CONFERENCE INSIDER

Study Examines Use of On-Demand Therapy, Plan Spending Among HAE Patients

May 29, 2018

A poster presented at the AMCP 2018 Annual Meeting showed that patients with hereditary angioedema who received Haegarda (C1 esterase inhibitor subcutaneous; CSL Behring) took less on-demand therapy during prophylactic treatment.

“Hereditary angioedema is characterized by recurrent, debilitating attacks of edema of the face, trunk, limbs, abdomen, and genitourinary and respiratory tracts, which generally require immediate treatment with acute medications on-demand therapy,” Shanthy Krishnarajah, MPH. Bsc, senior director of global health economics and reimbursement strategy at CSL Behring, and colleagues wrote. “In June 2017, the FDA approved [Haegarda] as routine prophylaxis to prevent attacks in adolescent and adult patients with HAE, based on the phase 3 COMPACT clinical trial.”

In order to examine how use of Haegarda impacted use of on-demand therapy before and during the use of prophylactic treatment, the researchers used patients from the COMPACT trial to compare data from 12 weeks before initiation the study period, with results from after initiation. Within the COMPACT study, 90 patients completed the pre-randomization process of 4 weeks and a run-in period of up to 8 weeks, and 79 patients completed the trial, with on-demand therapy utilization data available for 43 patients.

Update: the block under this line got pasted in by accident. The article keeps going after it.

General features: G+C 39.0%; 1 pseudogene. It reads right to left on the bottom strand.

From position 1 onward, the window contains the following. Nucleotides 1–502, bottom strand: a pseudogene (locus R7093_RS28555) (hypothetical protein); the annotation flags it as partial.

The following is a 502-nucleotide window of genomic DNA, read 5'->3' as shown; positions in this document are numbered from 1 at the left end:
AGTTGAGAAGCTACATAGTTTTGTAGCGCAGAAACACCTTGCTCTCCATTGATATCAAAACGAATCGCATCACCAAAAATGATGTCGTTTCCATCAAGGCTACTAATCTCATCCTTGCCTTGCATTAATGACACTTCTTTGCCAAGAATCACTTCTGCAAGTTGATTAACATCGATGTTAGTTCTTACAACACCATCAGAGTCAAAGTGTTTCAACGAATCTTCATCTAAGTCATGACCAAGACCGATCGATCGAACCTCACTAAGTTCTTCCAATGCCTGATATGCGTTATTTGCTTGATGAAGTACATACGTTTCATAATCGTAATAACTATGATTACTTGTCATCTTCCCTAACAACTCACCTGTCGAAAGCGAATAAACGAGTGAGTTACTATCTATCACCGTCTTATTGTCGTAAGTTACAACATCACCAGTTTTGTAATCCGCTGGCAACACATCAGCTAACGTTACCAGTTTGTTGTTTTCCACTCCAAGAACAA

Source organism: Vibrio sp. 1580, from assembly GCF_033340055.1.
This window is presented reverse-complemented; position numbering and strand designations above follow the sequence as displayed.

Study results showed that the median number of uses of on-demand therapy decreased from 3 in the pre-randomization period to 1 in the post-initiation period. Further, in the pre-randomization period, 5 out of the study patients did not use any on demand therapy, compared with 21 in the prophylaxis with Haegarda period.

“Patients with hereditary angioedema used less on-demand therapy during prophylactic treatment with C1-INH (SC) than during the pre-randomization period,” the researchers wrote. “The reduction in use of on-demand therapy for hereditary angioedema attacks will have cost implications.”

A second poster by Dr Krishnarajah and colleaues examined the budget impact of introducing Haegarda on the market compared with current offerings for hereditary angioedema.

The budget impact model found that switching 40% of hereditary angioedema in a 1 million member health plan, would avoid 37 attacks, save an average of $354,079 in overall health costs, and reduce treated per member per month spending by $1,553.

“In each of the efficacy scenarios and sensitivity analyses, [Haegarda] reduced total annual costs associated with hereditary angioedema treatment,” the researchers concluded. “The magnitude of reduction is dependent on the market share gained and size of the treated population (assumed to be 25% of diagnosed HAE patients). Cost savings increased with greater number of hereditary angioedema attacks avoided.”

David Costill


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